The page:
There are 2 AD-specific breakthroughs that will likely be needed to tip the balance toward accelerated dementia care. The lessons about what is needed can be learned from other illnesses. The first unmet need is for an objective, quantitative, inexpensive, and highly specific biomarker test, preferably a blood test (eg, hemoglobin A1C for type 2 diabetes mellitus). Gone are the days of diagnosing diabetes from histories of gradually emerging polydipsia, polyuria, and weight loss. In the face of the HbA1C, long and unpleasant glucose tolerance tests are fading away. Instead, one abnormal blood test confirms the biological diagnosis and triggers well-compensated interdisciplinary care, including access to a diabetes educator. Imagine having a blood test (or panel) that unquestionably confirms the presence of AD, in advance of symptoms, and, more importantly, triggers a readily available, ongoing, and nonpharmacologic care solution that can operate independently of physician management. The parallel of diabetes to AD is further reinforced by the fact that currently available and projected medications do not cure diabetes, but rather facilitate symptom management and delay the onset of complications. A diabetes diagnosis also opens up expectations for systematized specialty care options, such as annual ophthalmologic assessment and specialty consultation for difficult cases.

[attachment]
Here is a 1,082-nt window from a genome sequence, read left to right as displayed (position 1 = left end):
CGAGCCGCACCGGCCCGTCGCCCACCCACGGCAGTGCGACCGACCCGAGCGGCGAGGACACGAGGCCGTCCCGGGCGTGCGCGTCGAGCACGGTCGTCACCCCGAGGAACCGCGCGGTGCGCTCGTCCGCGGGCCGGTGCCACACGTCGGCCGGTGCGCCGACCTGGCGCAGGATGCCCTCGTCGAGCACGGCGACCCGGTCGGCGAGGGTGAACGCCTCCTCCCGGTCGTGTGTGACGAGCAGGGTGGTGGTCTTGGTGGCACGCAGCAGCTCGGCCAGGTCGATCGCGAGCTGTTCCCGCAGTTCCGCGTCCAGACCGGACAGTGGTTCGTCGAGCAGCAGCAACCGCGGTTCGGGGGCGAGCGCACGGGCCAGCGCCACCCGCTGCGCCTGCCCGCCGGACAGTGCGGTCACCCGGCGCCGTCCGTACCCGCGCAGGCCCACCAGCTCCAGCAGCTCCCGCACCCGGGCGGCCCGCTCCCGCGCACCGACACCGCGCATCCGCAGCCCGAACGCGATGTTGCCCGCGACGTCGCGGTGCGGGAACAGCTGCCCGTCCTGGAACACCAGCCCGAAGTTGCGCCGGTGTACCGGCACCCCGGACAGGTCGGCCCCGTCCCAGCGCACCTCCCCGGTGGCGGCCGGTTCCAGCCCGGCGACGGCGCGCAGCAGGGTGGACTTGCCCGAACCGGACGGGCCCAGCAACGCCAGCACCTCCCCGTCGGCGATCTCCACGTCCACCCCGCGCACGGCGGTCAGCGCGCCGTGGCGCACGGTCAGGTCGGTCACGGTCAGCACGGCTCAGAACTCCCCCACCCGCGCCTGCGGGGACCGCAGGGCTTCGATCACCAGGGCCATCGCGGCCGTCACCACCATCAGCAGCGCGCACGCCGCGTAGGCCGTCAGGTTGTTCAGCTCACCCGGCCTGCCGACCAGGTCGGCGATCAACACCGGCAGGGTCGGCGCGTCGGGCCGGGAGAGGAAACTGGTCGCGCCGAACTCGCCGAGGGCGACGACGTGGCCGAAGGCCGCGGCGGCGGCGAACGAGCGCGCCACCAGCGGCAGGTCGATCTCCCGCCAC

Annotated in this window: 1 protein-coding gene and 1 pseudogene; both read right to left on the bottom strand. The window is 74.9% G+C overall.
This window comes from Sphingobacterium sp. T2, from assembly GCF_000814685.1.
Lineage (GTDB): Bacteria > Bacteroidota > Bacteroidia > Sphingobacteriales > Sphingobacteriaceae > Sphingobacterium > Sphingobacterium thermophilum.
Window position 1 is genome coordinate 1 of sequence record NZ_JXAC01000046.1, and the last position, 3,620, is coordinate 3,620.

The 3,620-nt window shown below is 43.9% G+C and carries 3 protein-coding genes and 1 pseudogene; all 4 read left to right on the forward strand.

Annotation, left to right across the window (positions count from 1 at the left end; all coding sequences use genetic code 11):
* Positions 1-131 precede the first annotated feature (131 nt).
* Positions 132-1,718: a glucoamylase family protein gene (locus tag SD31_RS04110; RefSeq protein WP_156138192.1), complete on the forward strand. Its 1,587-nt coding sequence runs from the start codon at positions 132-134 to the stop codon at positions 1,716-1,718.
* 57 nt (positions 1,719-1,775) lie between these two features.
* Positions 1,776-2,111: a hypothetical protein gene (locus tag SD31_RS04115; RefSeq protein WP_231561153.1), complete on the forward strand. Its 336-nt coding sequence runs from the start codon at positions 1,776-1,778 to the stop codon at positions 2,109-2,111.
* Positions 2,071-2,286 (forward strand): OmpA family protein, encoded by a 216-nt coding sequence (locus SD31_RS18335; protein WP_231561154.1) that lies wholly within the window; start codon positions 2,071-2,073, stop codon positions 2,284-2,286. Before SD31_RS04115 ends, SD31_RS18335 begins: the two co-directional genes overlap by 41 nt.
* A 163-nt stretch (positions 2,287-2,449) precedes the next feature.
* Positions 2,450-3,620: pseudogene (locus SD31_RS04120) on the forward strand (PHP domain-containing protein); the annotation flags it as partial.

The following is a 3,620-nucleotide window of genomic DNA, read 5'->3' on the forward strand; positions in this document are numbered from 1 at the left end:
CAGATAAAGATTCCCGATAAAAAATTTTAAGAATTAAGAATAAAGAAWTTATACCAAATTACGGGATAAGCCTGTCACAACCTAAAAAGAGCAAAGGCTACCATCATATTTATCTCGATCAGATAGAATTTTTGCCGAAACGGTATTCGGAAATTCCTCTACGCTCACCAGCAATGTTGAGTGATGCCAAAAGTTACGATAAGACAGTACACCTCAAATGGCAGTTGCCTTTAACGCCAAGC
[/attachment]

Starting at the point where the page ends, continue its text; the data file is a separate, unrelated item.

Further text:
The second needed breakthrough is, of course, safe, well-tolerated, and reasonably inexpensive medications that significantly improve the disease’s symptoms or discernibly alter its course. As with the one-time blood test for diabetes, an example of the importance of easy-to-use medication for a common condition already exists. Depression, like incipient dementia, has a multitude of symptoms that could be related to other conditions, can consume a lot of time and effort in diagnosis and treatment, and results in important quality-of-life and public health implications. As with dementia today, there was extensive dialogue in the 1990s about the need for PCPs to become engaged in the diagnosis and management of depression.17,18 Prior to the late 1980s, the diagnosis was stigmatizing, and available treatments were relatively poorly tolerated (eg, tricyclic agents) or time-consuming, requiring cumbersome referral to specialists (counseling). The introduction of fluoxetine, rapidly followed by other effective and well-tolerated selective serotonin reuptake inhibitors (SSRIs), led to a 4-fold increase in the treatment of depression by PCPs over a 10-year period.19 While driven in part by well-funded marketing and provider-education campaigns, the critical key to clinical success was not efficacy, but rather safety, with SSRIs having a number needed to harm (NNH) on the order of 10 times the NNH for tricyclic agents.20 In AD, the primary opportunity is for better efficacy, but the antidepressant story tells us that safety concerns on any new agents will likely inhibit uptake in the primary care setting.